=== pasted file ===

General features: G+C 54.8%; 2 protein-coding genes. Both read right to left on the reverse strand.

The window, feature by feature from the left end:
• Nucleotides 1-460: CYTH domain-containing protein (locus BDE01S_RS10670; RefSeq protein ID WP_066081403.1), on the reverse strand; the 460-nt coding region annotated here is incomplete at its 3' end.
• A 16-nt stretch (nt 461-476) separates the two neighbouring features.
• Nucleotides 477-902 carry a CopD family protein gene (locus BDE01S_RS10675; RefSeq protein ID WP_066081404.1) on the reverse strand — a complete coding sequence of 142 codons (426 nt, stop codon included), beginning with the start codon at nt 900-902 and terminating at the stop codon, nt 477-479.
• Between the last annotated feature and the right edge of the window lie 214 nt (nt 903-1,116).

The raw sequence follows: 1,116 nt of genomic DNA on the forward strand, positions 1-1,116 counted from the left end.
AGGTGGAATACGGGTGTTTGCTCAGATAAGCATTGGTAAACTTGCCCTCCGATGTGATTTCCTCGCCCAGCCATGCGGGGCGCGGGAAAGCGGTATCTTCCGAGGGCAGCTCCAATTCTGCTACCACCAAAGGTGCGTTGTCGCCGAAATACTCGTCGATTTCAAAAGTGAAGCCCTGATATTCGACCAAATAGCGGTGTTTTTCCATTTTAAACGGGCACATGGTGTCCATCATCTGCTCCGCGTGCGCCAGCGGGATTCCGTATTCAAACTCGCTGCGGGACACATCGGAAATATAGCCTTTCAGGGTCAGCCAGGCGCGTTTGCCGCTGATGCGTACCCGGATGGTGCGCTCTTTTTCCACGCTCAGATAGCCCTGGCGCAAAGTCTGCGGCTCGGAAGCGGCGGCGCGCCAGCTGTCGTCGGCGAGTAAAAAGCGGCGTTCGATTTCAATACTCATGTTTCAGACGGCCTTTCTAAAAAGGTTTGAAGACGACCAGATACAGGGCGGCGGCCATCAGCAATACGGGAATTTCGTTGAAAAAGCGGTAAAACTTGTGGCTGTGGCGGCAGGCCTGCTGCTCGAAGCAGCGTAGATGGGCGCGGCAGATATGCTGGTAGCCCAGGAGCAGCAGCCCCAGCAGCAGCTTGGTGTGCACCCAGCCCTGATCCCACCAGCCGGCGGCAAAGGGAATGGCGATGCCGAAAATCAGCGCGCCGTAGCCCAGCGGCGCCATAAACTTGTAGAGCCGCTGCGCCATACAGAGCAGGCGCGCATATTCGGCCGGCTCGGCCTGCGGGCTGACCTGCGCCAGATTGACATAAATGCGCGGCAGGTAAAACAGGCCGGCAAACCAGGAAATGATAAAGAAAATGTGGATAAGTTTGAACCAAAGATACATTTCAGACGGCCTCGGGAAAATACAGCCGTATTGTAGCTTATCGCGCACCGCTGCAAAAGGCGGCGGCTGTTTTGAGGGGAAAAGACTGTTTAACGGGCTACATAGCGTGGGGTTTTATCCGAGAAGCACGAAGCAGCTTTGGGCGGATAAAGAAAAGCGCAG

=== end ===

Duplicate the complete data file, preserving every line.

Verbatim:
General features: G+C 54.8%; 2 protein-coding genes. Both read right to left on the reverse strand.

The window, feature by feature from the left end:
• Nucleotides 1-460: CYTH domain-containing protein (locus BDE01S_RS10670; RefSeq protein ID WP_066081403.1), on the reverse strand; the 460-nt coding region annotated here is incomplete at its 3' end.
• A 16-nt stretch (nt 461-476) separates the two neighbouring features.
• Nucleotides 477-902 carry a CopD family protein gene (locus BDE01S_RS10675; RefSeq protein ID WP_066081404.1) on the reverse strand — a complete coding sequence of 142 codons (426 nt, stop codon included), beginning with the start codon at nt 900-902 and terminating at the stop codon, nt 477-479.
• Between the last annotated feature and the right edge of the window lie 214 nt (nt 903-1,116).

The raw sequence follows: 1,116 nt of genomic DNA on the forward strand, positions 1-1,116 counted from the left end.
AGGTGGAATACGGGTGTTTGCTCAGATAAGCATTGGTAAACTTGCCCTCCGATGTGATTTCCTCGCCCAGCCATGCGGGGCGCGGGAAAGCGGTATCTTCCGAGGGCAGCTCCAATTCTGCTACCACCAAAGGTGCGTTGTCGCCGAAATACTCGTCGATTTCAAAAGTGAAGCCCTGATATTCGACCAAATAGCGGTGTTTTTCCATTTTAAACGGGCACATGGTGTCCATCATCTGCTCCGCGTGCGCCAGCGGGATTCCGTATTCAAACTCGCTGCGGGACACATCGGAAATATAGCCTTTCAGGGTCAGCCAGGCGCGTTTGCCGCTGATGCGTACCCGGATGGTGCGCTCTTTTTCCACGCTCAGATAGCCCTGGCGCAAAGTCTGCGGCTCGGAAGCGGCGGCGCGCCAGCTGTCGTCGGCGAGTAAAAAGCGGCGTTCGATTTCAATACTCATGTTTCAGACGGCCTTTCTAAAAAGGTTTGAAGACGACCAGATACAGGGCGGCGGCCATCAGCAATACGGGAATTTCGTTGAAAAAGCGGTAAAACTTGTGGCTGTGGCGGCAGGCCTGCTGCTCGAAGCAGCGTAGATGGGCGCGGCAGATATGCTGGTAGCCCAGGAGCAGCAGCCCCAGCAGCAGCTTGGTGTGCACCCAGCCCTGATCCCACCAGCCGGCGGCAAAGGGAATGGCGATGCCGAAAATCAGCGCGCCGTAGCCCAGCGGCGCCATAAACTTGTAGAGCCGCTGCGCCATACAGAGCAGGCGCGCATATTCGGCCGGCTCGGCCTGCGGGCTGACCTGCGCCAGATTGACATAAATGCGCGGCAGGTAAAACAGGCCGGCAAACCAGGAAATGATAAAGAAAATGTGGATAAGTTTGAACCAAAGATACATTTCAGACGGCCTCGGGAAAATACAGCCGTATTGTAGCTTATCGCGCACCGCTGCAAAAGGCGGCGGCTGTTTTGAGGGGAAAAGACTGTTTAACGGGCTACATAGCGTGGGGTTTTATCCGAGAAGCACGAAGCAGCTTTGGGCGGATAAAGAAAAGCGCAG